Film, Hindi, India, Review


Streaming on Disney+ Hotstar, Cuttputlli, directed by Ranjit M Tewari, is a thriller where a serial killer kidnaps, tortures and murders young, teenage school girls in the small town of Kasauli in Himachal Pradesh. The police force under a rookie cop, Arjan Sethi (Akshay Kumar), begin their investigation to hunt down the criminal. Though having some strong base material to work on from the Tamil film, Ratsasan (2018), Cuttputlli ends up as quite an inferior remake of the original.

Arjan Sethi is a thirty-six years old (Yes, we’re told and supposed to believe that Akshay Kumar, about to be 55, is 36!) aspiring filmmaker, who has a keen interest in the psychologies of serial killers. Following extensive research, he has written a film script dealing with serial murders. But the film producers of the Punjabi film Industry that he meets to get his script produced are more interested in making mostly comedies and family dramas. So, Arjan is compelled to join the police force as a low rank officer, where he works under his brother-in-law, Narinder Singh (Chandrachur Singh). Soon, a teenage school girl is brutally murdered and Arjan tries to convince his SHO Parmar (Sargun Mehta) that this murder is the work of a serial killer. However, she superciliously dismisses Arjan’s thoughts on the murder. But when a second killing takes place, she realises he could be right and puts her belief in him. The rest of the film sees how Arjan, with his intelligence and acumen, finally nabs and kills the culprit.

While adapting the Tamil screenplay by Ram Kumar, who also directed Ratsasan, to Hindi, screenwriter Aseem Arora has trimmed down the original film’s 152 minutes running time to a crisper 134 minutes. But by doing so, Arora has not displayed any brilliance in tightening the script. He ends up brutally murdering the very soul of the film. Consequently, Cuttputlli sees one event succeed the other with such hurriedness that the film completely loses dramatic and emotional focus. So, even as murder follows murder, we are unable to empathize or feel for the predicament of the characters. Instead of being on the edge of our seats as Arjan gets closer and closer to identifying and capturing the killer, we hardly feel any thrill or excitement. By now, we are beyond caring. Despite the hurriedness of the narrative flow in the thriller bits, director Tewari seems content to give far too much time to Arjan’s romance with school teacher Divya (Rakul Preet Singh). It might have helped if the romance was treated well but even that isn’t so as the sequences appear badly dated. To make things worse, in a film already suffering from weak writing and even weaker execution, the biggest letdown is its climax. We have the serial killer narrating his tragic backstory without any provocation or probing whatsoever, making it feel like an unnecessary monologue that is most lazily scripted.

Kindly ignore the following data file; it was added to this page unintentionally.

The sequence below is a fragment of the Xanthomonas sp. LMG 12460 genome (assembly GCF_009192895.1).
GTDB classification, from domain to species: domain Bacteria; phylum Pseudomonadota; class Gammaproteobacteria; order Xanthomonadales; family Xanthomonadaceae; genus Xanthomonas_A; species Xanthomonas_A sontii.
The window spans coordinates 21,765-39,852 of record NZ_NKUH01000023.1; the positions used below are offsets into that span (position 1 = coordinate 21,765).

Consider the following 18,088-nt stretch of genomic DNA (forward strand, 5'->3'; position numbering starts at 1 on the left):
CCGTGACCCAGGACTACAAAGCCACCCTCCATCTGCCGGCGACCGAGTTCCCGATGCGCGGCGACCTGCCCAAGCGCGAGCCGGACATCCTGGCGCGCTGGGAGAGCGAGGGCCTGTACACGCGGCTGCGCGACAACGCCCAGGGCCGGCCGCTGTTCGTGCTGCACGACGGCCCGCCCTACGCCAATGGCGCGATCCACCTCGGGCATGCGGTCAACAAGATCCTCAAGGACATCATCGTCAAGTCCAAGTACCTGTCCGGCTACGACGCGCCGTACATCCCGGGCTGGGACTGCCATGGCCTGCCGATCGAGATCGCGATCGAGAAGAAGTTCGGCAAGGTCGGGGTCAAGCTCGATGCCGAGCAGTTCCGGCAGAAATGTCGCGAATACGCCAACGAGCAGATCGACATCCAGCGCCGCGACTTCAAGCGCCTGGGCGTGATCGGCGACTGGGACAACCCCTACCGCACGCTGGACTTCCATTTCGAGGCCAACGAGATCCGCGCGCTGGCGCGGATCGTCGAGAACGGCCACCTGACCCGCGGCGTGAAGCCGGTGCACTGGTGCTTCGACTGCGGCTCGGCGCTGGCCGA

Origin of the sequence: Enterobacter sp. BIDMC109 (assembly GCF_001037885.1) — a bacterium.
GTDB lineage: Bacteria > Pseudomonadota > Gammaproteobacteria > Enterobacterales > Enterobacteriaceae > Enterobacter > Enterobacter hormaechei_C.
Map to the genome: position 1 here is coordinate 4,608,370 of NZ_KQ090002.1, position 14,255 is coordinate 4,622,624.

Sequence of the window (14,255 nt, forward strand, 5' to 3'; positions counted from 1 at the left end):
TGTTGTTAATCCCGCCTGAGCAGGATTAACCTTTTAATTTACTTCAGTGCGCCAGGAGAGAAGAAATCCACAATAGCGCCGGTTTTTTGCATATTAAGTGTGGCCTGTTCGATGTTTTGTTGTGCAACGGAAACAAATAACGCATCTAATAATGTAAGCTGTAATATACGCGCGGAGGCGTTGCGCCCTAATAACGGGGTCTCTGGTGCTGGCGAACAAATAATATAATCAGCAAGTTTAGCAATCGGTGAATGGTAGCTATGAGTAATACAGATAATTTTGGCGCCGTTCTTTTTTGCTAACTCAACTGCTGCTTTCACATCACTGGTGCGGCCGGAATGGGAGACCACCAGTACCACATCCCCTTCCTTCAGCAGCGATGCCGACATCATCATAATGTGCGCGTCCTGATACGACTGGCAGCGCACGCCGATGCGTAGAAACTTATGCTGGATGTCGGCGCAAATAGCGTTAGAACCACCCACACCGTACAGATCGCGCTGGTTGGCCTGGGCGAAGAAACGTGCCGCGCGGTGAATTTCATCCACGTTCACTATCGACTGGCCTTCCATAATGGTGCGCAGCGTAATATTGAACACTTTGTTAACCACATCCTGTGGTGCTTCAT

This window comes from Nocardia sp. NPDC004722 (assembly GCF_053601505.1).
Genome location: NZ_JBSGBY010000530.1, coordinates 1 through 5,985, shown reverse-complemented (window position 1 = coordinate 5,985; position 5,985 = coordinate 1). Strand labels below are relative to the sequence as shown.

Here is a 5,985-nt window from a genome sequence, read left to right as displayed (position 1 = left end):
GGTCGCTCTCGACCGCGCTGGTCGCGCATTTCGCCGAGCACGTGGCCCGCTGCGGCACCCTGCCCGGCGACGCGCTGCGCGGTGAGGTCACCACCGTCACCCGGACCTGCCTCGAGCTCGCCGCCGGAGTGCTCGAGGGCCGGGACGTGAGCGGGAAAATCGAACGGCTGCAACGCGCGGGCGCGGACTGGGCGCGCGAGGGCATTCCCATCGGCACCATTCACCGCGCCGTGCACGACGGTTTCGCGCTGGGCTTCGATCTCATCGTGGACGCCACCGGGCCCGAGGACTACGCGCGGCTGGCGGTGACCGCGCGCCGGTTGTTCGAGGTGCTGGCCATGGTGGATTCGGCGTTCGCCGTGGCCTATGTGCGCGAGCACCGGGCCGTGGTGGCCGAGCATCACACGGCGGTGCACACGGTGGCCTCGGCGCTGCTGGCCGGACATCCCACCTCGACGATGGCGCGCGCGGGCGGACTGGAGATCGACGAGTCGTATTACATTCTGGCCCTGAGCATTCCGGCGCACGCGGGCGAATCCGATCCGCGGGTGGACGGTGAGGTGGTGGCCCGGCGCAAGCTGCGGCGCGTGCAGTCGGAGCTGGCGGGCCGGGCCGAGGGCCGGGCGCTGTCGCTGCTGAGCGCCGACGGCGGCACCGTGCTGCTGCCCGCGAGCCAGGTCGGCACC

The technical team attempts to salvage what it can and not all of it is successful. Rajeev Ravi, the cinematographer, expertly captures the dark tone of the film through his moody lighting, lensing and framings. Though Chandan Arora’s editing maintains the fast pace to beef up tension, he is let down by the tepid direction. The background score by Julius Packiam synchronizes well with the emotion of the scenes. But the songs composed by Tanishk Bagchi, Dr Zeus and Aditya Dev are not at all melodious and are a letdown.

Coming to the performances, Akshay Kumar does perform sincerely with utmost conviction. However, the lack of depth in his characterization does him in. Rakul Preet Singh is reduced to a character draped in a fashionable sari, whose prime function is merely to serve as the love interest of the protagonist. Chandrachur Singh and Hrishitaa Bhatt, who play the role of Arjan’s brother-in-law and sister respectively, are written with such insignificance that they make no impact at all. Joshua LeClair makes for a forgettable villain. In fact, it is only Sargun Mehta, who shines in the role of a determined cop, who will leave no stone unturned to seek out the truth.

Overall, Cuttputlli unravels in a manner that feels worn out and uninvolving to say the least. What could and should have been a bone-chilling thriller ends up being highly dull, insipid and and more lifeless than the corpses we see in the film.


Hindi, Thriller, Color

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